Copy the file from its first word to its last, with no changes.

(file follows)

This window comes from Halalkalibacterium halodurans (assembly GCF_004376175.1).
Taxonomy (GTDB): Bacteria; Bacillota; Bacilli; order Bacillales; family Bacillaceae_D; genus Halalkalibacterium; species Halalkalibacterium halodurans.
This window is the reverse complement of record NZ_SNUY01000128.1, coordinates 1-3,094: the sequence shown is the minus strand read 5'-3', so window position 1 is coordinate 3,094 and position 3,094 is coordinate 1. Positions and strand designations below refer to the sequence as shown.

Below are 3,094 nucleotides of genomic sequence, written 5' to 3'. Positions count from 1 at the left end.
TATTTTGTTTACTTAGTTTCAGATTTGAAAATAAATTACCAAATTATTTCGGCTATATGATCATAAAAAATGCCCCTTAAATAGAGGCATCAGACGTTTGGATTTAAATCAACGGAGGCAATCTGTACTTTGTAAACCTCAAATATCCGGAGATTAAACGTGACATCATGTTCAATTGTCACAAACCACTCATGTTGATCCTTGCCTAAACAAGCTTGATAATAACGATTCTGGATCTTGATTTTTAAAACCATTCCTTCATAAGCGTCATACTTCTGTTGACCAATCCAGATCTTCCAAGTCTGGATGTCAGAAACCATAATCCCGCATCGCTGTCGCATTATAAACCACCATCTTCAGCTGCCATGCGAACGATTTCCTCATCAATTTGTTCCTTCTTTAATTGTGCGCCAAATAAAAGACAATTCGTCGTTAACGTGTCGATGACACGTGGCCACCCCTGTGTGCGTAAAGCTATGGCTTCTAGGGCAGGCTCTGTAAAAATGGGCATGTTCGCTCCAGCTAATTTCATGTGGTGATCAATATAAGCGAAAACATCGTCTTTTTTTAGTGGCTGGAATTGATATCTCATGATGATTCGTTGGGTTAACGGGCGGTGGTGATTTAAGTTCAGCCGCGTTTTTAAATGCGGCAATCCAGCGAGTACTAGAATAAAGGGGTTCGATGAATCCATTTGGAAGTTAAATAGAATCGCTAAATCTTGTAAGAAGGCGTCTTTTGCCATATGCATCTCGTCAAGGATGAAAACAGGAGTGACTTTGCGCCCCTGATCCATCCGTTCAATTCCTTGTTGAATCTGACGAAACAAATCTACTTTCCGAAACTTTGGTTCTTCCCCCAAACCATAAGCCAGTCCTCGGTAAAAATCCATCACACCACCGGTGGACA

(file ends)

This window comes from Halalkalibacterium halodurans (assembly GCF_004376175.1).
Taxonomy (GTDB): Bacteria; Bacillota; Bacilli; order Bacillales; family Bacillaceae_D; genus Halalkalibacterium; species Halalkalibacterium halodurans.
This window is the reverse complement of record NZ_SNUY01000128.1, coordinates 1-3,094: the sequence shown is the minus strand read 5'-3', so window position 1 is coordinate 3,094 and position 3,094 is coordinate 1. Positions and strand designations below refer to the sequence as shown.

Below are 3,094 nucleotides of genomic sequence, written 5' to 3'. Positions count from 1 at the left end.
TATTTTGTTTACTTAGTTTCAGATTTGAAAATAAATTACCAAATTATTTCGGCTATATGATCATAAAAAATGCCCCTTAAATAGAGGCATCAGACGTTTGGATTTAAATCAACGGAGGCAATCTGTACTTTGTAAACCTCAAATATCCGGAGATTAAACGTGACATCATGTTCAATTGTCACAAACCACTCATGTTGATCCTTGCCTAAACAAGCTTGATAATAACGATTCTGGATCTTGATTTTTAAAACCATTCCTTCATAAGCGTCATACTTCTGTTGACCAATCCAGATCTTCCAAGTCTGGATGTCAGAAACCATAATCCCGCATCGCTGTCGCATTATAAACCACCATCTTCAGCTGCCATGCGAACGATTTCCTCATCAATTTGTTCCTTCTTTAATTGTGCGCCAAATAAAAGACAATTCGTCGTTAACGTGTCGATGACACGTGGCCACCCCTGTGTGCGTAAAGCTATGGCTTCTAGGGCAGGCTCTGTAAAAATGGGCATGTTCGCTCCAGCTAATTTCATGTGGTGATCAATATAAGCGAAAACATCGTCTTTTTTTAGTGGCTGGAATTGATATCTCATGATGATTCGTTGGGTTAACGGGCGGTGGTGATTTAAGTTCAGCCGCGTTTTTAAATGCGGCAATCCAGCGAGTACTAGAATAAAGGGGTTCGATGAATCCATTTGGAAGTTAAATAGAATCGCTAAATCTTGTAAGAAGGCGTCTTTTGCCATATGCATCTCGTCAAGGATGAAAACAGGAGTGACTTTGCGCCCCTGATCCATCCGTTCAATTCCTTGTTGAATCTGACGAAACAAATCTACTTTCCGAAACTTTGGTTCTTCCCCCAAACCATAAGCCAGTCCTCGGTAAAAATCCATCACACCACCGGTGGACA